A compound bow can be made into an extremely accurate shooting bow. With the use of a peep sight and a release, tiny groups are common. You can put these same accessories on a traditional bow, but the compound with its great let off of draw weight enables you to take your time and get a perfect sight picture before releasing your arrow.
When you are holding a recurve at full draw, you are holding the full weight of the draw; your muscles are far more likely to quiver and shake, making perfect sight alignment more difficult and less consistent.
In most cases the same shooter shooting both types of bows will be more consistent and accurate with a compound bow.
A few years ago while hunting in Colorado, I was with a buddy who was hunting with a recurve he had built years earlier in the Scouts, while I had my compound. We were about halfway up a steep ridge where we stopped for the umpteenth time to catch our breath. I said something along the lines of my bow weighing so much I might as well have been carrying my 300 magnum.
He smiled and handed me his recurve. WOW! Was it light compared to my bow. That is the moment I decided I was going to go back to recurve hunting.
More modern compounds have used space-age material to cut weight, but they still weigh as much or more than a good rifle when you get all the accessories bolted in place.
Speed and Power
As I explained earlier, the compound uses its mechanical advantage to cast an arrow faster than a comparable weight traditional bow. This fact allows you to use a heavier arrow for better penetration when using a compound bow.
I decided to include this somewhat ambiguous category because I needed somewhere to explain how traditional bows shine in being a pure joy to shoot.
Top-end compounds have worked hard to eliminate the herky-jerky draw motion that the let off gives you when the weight drops as you pull back on the string. Traditional bows have none of this. Their draw is one smooth motion with the weight increasing the further you draw.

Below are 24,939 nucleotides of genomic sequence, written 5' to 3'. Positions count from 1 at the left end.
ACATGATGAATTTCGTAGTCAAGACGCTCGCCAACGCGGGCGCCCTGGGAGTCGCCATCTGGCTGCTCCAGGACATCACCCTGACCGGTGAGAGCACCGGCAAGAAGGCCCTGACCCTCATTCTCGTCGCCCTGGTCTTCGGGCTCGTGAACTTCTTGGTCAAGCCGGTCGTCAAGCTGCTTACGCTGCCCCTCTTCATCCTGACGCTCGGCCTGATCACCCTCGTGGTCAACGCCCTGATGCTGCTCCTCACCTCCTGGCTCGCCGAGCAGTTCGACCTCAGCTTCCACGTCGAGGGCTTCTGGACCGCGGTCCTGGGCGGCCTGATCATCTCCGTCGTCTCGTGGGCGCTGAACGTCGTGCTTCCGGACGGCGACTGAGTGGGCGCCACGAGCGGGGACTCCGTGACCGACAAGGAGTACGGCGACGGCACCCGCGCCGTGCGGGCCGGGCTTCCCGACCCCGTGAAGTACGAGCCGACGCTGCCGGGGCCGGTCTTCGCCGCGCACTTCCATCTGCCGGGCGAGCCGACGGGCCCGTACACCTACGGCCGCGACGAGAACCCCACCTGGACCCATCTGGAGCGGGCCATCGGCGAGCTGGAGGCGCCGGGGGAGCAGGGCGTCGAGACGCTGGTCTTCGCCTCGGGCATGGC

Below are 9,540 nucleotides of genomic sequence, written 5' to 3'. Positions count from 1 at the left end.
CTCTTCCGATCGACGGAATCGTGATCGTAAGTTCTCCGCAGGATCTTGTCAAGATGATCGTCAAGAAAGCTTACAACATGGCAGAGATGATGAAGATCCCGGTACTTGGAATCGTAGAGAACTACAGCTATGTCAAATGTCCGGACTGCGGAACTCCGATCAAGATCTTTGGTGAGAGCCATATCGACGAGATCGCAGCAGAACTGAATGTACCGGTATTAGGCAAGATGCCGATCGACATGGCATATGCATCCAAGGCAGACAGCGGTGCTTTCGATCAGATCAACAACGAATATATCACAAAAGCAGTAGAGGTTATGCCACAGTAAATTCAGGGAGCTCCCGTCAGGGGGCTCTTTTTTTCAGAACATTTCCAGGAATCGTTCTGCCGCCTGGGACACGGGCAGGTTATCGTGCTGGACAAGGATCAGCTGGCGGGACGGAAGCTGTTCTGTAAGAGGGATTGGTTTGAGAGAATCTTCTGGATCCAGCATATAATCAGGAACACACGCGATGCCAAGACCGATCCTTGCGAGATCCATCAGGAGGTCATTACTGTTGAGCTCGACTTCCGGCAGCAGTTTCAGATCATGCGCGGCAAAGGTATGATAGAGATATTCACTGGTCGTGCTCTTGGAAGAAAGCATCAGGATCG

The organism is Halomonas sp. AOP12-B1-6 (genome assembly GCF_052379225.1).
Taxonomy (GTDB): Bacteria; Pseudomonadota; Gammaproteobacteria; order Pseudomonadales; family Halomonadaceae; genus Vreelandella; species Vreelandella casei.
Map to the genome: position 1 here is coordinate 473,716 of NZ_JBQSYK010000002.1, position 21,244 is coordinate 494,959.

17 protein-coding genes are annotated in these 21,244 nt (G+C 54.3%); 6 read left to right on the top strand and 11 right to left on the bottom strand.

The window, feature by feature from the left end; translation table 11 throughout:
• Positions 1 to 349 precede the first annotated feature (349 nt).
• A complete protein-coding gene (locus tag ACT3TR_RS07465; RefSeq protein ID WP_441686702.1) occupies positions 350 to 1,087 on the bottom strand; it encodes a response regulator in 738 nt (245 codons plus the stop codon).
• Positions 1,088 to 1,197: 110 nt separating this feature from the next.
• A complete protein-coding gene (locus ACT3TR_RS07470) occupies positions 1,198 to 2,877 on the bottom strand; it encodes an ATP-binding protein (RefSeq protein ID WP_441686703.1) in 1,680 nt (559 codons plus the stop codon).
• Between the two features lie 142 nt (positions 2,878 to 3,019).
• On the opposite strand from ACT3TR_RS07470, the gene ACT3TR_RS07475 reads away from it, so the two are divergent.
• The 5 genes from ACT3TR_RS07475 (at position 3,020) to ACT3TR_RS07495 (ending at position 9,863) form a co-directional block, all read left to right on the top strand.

This is a real advantage in many forms of hunting, allowing you to keep a sight picture on a moving animal or flying bird. While the compound is more pinpoint accurate, a traditional bow is easier to shoot.
One other difference I will put in this category is that compounds for the most part are noisier than traditional bows. On some of the older bows, it almost sounds like you are firing a .22 rifle. They also generally deliver more hand shock (vibration felt in your hand) when you shoot them.
Most of the same accessories can be had for both types of bows; however, most traditional shooters prefer minimal accessories.
Building Your Own
As a prepper, the one thing I really like about traditional bows is that I can make every single piece of equipment from local raw materials. You can buy books and videos (or search online) for instructions that show how to make everything you need to hunt game with your very own homemade bow. I have watched some videos of people crafting their own compound bows, and while it is interesting, these bows are not very practical.
You can make and fletch your own arrows with natural materials. You can craft your own broadheads, or you can go paleo and knap your own arrowheads from stone.
You should avoid shooting wooden arrows in a compound bow as there is always the danger of a hidden flaw in the arrow that could cause the arrow to explode, sending skewers everywhere.
In the end, it really boils down to personal preference. You have to decide which qualities are most important to you. Whichever you choose, shop around for a good deal and shoot a lot. Both types of bows require lots of practice to become proficient. Once you’ve got the hang of it, try small game hunting. I think you will be hooked on the challenge and just plain fun of stalking through the woods armed with nothing but a bow and arrow.
©2012 Off the Grid News